A global clinical trial on male hormonal contraceptive shots has proven effective for 96 percent of patients. By the end of the trial, 75 percent of men said they would be willing to continue receiving the shots as their primary method of birth control. This puts researchers closer than ever before to offering viable male hormonal birth control.
There was a fairly high occurence of side effects and adverse reactions reported in the study, although most were minor. Dr. Mario Philip Reyes Festin of the World Health Organization, who was the lead author of the study, said scientists may need to re-formulate the shots and try different injection protocols before further testing, for this reason.
“More research is needed to advance this concept to the point that it can be made widely available to men as a method of contraception,” he explained. “Although the injections were effective in reducing the rate of pregnancy, the combination of hormones needs to be studied more to consider a good balance between efficacy and safety.”
The study notes that researchers have been experimenting with reversible hormonal contraceptives for men for four decades, and have been unable to offer a safe and reliable option. Surveys among both men and women have demonstrated a high demand for such a product, although they have shown a pill would be preferable to an injection for most men.
The trial studied 320 men in Australia, Germany, the UK, Chile, India, Indonesia, and Italy, who were healthy and between the ages of 18 and 45 years old. The men were also in stable, long-term relationships with healthy women. The men’s sperm levels were tested first, before being suppressed by a hormone injection every 8 weeks, for a total of 26 weeks. When sperm levels were found to reach a low concentration level, the couples were allowed to stop using backup birth control methods. They continued using the shots for birth control for about a year, at which point the men entered a recovery phase, during which doctors observed their sperm levels to make sure they returned to normal.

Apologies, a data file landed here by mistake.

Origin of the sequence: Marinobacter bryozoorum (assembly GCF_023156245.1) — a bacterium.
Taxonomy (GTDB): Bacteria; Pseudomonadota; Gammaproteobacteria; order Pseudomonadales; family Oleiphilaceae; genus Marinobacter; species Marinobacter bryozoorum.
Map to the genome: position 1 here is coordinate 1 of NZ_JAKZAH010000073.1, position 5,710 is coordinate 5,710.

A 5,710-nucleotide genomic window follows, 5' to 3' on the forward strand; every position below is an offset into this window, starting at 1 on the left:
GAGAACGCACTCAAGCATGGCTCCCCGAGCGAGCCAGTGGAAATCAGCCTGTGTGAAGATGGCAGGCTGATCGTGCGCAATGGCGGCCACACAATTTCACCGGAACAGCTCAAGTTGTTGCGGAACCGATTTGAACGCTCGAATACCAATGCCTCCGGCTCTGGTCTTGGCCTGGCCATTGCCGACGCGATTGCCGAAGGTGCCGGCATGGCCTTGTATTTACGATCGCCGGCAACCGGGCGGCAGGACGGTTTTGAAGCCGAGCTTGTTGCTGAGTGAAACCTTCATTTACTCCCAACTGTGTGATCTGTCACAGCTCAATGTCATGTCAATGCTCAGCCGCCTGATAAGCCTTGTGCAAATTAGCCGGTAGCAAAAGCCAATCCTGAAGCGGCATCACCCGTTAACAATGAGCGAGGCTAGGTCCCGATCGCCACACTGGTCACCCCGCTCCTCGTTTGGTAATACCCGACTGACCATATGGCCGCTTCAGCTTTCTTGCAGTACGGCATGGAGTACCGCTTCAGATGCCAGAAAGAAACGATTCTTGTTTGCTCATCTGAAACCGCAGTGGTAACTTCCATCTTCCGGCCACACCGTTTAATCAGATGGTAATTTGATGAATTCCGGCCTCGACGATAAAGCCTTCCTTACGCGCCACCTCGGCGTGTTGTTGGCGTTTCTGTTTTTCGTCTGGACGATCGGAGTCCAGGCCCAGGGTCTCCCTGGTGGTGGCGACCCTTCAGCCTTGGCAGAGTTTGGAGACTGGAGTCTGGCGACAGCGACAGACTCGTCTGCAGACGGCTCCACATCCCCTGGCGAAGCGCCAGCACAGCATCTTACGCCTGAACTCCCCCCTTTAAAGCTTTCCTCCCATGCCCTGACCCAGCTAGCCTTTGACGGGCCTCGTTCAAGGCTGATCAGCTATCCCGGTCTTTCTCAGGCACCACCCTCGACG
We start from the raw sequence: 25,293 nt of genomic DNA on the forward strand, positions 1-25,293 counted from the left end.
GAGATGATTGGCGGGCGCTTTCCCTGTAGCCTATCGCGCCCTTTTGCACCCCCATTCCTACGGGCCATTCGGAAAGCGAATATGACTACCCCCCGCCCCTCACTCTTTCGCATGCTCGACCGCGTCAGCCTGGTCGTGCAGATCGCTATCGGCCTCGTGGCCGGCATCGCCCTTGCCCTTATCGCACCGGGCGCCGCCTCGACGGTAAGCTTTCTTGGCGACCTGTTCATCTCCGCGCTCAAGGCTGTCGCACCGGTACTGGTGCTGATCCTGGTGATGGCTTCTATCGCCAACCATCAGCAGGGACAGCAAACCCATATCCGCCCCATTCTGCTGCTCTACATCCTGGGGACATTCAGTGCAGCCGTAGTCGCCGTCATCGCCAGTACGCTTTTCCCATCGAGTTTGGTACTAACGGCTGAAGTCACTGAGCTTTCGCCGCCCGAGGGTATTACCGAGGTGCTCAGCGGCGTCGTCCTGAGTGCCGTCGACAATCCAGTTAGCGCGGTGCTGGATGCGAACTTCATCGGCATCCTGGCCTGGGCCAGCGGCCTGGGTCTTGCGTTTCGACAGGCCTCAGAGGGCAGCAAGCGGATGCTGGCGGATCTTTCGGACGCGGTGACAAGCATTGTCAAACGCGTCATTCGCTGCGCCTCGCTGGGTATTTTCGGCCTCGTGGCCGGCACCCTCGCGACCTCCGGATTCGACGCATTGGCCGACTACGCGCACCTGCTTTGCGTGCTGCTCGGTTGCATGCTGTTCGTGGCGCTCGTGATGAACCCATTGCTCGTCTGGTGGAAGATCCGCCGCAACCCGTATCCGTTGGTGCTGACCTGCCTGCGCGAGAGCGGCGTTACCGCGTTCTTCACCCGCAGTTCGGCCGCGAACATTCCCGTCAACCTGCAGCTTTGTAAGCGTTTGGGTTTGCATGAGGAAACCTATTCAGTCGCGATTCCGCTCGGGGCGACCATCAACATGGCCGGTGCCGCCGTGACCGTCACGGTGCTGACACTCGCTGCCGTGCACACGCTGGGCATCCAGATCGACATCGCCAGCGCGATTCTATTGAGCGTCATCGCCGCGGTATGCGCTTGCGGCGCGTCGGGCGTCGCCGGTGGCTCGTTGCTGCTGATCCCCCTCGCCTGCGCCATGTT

of 320 participants, 274 reached low enough sperm levels to stop using other birth control. Out of the 274, 266 stayed involved with the study. Out of these 266, four impregnated their partners by the end of the study – with an efficacy rate of 2.2 pregnancies per 100 women. As a point of reference, proper condom use yields an efficacy rate of 3 to 5 pregnancies per 100 women.
Side effects included depression and other emotional issues, acne, muscle pain, and increased sex drive. The vast majority of the emotional side effects were reported from a single study center in Indonesia, suggesting a cultural component in the way the effects were perceived. In contrast, study participants in India reported very few adverse reactions, and acne effects were distributed fairly evenly throughout the areas studied.
Most participants returned to normal fertility levels within one year after the conclusion of the study.